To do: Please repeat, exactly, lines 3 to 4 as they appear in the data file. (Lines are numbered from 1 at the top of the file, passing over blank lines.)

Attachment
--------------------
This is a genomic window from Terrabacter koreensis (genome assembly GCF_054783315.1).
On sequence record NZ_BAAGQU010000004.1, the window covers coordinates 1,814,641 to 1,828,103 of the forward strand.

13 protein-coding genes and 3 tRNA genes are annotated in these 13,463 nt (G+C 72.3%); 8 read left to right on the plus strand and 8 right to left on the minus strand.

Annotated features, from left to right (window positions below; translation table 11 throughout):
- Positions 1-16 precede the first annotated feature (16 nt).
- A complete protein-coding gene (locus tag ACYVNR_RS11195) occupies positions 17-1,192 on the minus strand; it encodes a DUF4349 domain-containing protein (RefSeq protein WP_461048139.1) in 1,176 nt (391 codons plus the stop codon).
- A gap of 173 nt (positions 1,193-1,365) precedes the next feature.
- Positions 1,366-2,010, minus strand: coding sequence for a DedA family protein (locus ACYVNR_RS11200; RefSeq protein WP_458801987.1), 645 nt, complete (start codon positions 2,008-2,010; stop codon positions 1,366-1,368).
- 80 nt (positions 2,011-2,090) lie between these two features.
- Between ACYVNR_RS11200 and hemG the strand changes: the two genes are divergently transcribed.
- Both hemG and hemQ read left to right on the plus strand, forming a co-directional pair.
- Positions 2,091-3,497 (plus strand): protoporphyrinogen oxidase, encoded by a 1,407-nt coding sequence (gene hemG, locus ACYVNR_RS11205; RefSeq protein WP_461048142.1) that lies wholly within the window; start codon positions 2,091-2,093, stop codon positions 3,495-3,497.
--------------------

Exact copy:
13 protein-coding genes and 3 tRNA genes are annotated in these 13,463 nt (G+C 72.3%); 8 read left to right on the plus strand and 8 right to left on the minus strand.

Annotated features, from left to right (window positions below; translation table 11 throughout):